The village of Senghennydd (Caerphilly) grew around the Universal Steam Coal Company pit when coal mining began there during the 1890s. As railway links improved and the demand for coal increased, deep pits became much more profitable to work despite the difficulties of mining under these circumstances: working in confined spaces, floods, gas and dust. Senghennydd became very familiar with all these dangers.
In 1901 there was a severe explosion in the pit when 82 workers were killed. But twelve years later, on Tuesday, 14 October 1913, there was another disaster in the same pit, the most severe in the history of the Welsh coal industry. 439 men and boys were killed. Following the explosion of 1901 recommendations were made regarding safety in deep pits, and the dangers of the Universal were well known, but production continued to increase as did the number of workers working under dangerous conditions.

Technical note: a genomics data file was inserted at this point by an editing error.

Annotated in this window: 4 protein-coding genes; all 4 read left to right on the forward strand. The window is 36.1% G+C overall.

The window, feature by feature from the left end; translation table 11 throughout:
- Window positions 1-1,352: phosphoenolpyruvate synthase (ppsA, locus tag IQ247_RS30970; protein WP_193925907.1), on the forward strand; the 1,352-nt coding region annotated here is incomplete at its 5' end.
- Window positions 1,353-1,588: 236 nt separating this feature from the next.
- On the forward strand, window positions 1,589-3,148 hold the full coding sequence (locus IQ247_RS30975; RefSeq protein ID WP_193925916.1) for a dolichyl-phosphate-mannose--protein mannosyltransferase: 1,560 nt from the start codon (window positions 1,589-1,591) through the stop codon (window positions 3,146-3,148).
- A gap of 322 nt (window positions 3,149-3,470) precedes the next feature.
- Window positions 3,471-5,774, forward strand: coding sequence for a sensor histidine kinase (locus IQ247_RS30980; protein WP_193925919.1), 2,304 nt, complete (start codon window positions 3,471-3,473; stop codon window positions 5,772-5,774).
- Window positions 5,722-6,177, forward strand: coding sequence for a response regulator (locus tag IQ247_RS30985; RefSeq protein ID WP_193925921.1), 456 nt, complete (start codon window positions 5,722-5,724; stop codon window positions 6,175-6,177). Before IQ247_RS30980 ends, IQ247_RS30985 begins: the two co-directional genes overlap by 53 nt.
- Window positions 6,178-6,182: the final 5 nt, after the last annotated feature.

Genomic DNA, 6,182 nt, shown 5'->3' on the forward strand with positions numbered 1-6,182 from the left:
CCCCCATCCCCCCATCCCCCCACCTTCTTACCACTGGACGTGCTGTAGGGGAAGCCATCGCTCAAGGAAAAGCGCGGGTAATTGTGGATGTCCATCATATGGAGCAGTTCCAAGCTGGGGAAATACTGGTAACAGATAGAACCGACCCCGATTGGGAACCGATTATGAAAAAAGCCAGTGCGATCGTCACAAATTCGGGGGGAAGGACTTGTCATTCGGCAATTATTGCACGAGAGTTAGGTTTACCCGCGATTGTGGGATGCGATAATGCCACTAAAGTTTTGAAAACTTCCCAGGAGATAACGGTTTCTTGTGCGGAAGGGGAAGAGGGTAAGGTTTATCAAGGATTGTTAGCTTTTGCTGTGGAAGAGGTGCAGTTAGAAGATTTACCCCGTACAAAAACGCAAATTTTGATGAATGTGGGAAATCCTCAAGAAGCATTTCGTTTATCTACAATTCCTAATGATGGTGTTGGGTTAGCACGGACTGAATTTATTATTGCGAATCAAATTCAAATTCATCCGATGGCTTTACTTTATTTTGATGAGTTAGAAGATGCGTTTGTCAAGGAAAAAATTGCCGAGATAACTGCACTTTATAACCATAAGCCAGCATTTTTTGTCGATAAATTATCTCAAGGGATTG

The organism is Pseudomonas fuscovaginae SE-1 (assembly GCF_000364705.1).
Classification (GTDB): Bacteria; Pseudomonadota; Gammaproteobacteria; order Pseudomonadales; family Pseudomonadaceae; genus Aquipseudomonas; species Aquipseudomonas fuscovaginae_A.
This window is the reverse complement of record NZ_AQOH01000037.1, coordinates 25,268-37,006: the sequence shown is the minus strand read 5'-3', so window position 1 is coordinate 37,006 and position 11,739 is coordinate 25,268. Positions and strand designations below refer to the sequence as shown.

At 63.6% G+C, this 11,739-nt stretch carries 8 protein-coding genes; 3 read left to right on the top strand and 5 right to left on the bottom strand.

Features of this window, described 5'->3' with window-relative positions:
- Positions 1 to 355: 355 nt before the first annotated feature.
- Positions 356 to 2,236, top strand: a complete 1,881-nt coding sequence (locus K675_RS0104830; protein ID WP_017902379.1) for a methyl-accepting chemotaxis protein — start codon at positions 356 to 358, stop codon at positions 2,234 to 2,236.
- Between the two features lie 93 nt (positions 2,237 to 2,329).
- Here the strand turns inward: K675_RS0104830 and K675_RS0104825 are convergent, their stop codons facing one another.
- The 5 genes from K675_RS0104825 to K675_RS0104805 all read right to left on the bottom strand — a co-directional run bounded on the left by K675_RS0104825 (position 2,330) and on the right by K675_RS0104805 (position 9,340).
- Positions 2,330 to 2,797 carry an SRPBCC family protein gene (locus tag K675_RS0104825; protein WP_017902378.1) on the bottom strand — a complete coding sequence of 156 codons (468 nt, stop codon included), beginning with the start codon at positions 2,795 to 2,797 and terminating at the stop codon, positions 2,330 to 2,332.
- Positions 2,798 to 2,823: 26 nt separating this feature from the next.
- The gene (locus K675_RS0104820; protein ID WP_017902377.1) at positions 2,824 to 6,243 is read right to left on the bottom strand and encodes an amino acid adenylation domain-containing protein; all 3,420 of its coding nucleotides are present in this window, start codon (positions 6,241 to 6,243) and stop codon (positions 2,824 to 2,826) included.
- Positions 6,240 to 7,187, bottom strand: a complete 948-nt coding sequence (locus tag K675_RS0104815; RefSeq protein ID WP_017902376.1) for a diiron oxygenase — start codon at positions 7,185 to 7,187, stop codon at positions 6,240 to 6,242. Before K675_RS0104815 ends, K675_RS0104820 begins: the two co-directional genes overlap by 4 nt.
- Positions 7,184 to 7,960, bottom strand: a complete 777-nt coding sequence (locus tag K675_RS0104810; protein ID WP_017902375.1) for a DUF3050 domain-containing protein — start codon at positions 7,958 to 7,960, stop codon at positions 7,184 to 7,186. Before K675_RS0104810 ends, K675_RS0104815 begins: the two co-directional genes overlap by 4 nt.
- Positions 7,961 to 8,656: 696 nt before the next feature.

The manager and owners of the pit were prosecuted as a result of the disaster of 1913. But the result was a disappointment for the workers and their families in their mourning. The manager was made to pay a fine of £24 but all charges were dropped against the owners. On appeal they were ordered to pay a fine of £10 and costs of £5 5s.
The pit was worked until 1928. No memorial for the victims was unveiled until 1981.
Because of the scale of the disaster there was much interest in what had happened. To sate this desire for information these postcards were produced. The photographer W. Benton must have reached the area shortly after the disaster in order to record the event. The photographer had a studio in George Street, Glasgow, but he specialized in recording disasters. After arriving in the area he rented a local room and proceeded with his work of photographing the scenes following the disaster, later publishing them as a series of 25 postcards. The Library does not hold the whole series, but of the cards that have been used, the earliest posting date is 22 October, eight days after the explosion, and all the used cards bear postmarks from the vicinity of Senghennydd.
Today the idea of producing postcards noting such an event seems to be morbid. But it must be remembered that these images are very similar to what we would expect to see on television or in a newspaper. Therefore, these postcards should be seen as an excellent example of early photo-journalism.